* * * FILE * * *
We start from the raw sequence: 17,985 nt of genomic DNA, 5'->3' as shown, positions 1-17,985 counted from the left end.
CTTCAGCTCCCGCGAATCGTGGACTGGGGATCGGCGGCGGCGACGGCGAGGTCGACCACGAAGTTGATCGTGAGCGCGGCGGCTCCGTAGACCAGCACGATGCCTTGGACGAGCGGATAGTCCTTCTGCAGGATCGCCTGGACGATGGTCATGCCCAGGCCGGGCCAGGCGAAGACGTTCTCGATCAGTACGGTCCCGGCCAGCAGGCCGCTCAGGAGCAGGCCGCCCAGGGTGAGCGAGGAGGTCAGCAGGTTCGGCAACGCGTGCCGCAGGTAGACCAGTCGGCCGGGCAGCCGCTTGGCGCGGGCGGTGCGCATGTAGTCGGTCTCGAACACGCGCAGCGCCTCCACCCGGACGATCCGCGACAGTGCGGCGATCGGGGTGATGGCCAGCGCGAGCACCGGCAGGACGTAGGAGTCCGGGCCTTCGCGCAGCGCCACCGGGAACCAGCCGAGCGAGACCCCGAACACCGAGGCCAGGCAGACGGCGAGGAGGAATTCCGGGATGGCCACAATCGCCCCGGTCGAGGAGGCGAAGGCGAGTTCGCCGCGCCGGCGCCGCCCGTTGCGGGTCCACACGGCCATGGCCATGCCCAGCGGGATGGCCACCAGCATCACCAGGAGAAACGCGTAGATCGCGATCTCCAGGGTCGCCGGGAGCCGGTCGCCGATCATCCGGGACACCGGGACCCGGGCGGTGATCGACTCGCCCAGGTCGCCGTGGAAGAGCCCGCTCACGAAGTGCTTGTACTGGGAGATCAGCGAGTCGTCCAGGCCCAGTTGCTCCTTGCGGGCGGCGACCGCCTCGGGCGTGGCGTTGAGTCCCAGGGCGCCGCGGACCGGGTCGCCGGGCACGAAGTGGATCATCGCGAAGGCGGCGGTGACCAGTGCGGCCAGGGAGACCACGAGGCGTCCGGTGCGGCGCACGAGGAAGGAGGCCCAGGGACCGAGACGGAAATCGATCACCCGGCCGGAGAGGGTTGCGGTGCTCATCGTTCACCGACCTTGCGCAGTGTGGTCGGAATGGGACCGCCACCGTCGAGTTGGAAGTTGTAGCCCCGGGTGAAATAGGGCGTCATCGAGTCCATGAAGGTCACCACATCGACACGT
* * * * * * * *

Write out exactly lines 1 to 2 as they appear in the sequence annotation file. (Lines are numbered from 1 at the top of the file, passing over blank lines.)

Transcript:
We start from the raw sequence: 17,985 nt of genomic DNA, 5'->3' as shown, positions 1-17,985 counted from the left end.
CTTCAGCTCCCGCGAATCGTGGACTGGGGATCGGCGGCGGCGACGGCGAGGTCGACCACGAAGTTGATCGTGAGCGCGGCGGCTCCGTAGACCAGCACGATGCCTTGGACGAGCGGATAGTCCTTCTGCAGGATCGCCTGGACGATGGTCATGCCCAGGCCGGGCCAGGCGAAGACGTTCTCGATCAGTACGGTCCCGGCCAGCAGGCCGCTCAGGAGCAGGCCGCCCAGGGTGAGCGAGGAGGTCAGCAGGTTCGGCAACGCGTGCCGCAGGTAGACCAGTCGGCCGGGCAGCCGCTTGGCGCGGGCGGTGCGCATGTAGTCGGTCTCGAACACGCGCAGCGCCTCCACCCGGACGATCCGCGACAGTGCGGCGATCGGGGTGATGGCCAGCGCGAGCACCGGCAGGACGTAGGAGTCCGGGCCTTCGCGCAGCGCCACCGGGAACCAGCCGAGCGAGACCCCGAACACCGAGGCCAGGCAGACGGCGAGGAGGAATTCCGGGATGGCCACAATCGCCCCGGTCGAGGAGGCGAAGGCGAGTTCGCCGCGCCGGCGCCGCCCGTTGCGGGTCCACACGGCCATGGCCATGCCCAGCGGGATGGCCACCAGCATCACCAGGAGAAACGCGTAGATCGCGATCTCCAGGGTCGCCGGGAGCCGGTCGCCGATCATCCGGGACACCGGGACCCGGGCGGTGATCGACTCGCCCAGGTCGCCGTGGAAGAGCCCGCTCACGAAGTGCTTGTACTGGGAGATCAGCGAGTCGTCCAGGCCCAGTTGCTCCTTGCGGGCGGCGACCGCCTCGGGCGTGGCGTTGAGTCCCAGGGCGCCGCGGACCGGGTCGCCGGGCACGAAGTGGATCATCGCGAAGGCGGCGGTGACCAGTGCGGCCAGGGAGACCACGAGGCGTCCGGTGCGGCGCACGAGGAAGGAGGCCCAGGGACCGAGACGGAAATCGATCACCCGGCCGGAGAGGGTTGCGGTGCTCATCGTTCACCGACCTTGCGCAGTGTGGTCGGAATGGGACCGCCACCGTCGAGTTGGAAGTTGTAGCCCCGGGTGAAATAGGGCGTCATCGAGTCCATGAAGGTCACCACATCGACACGT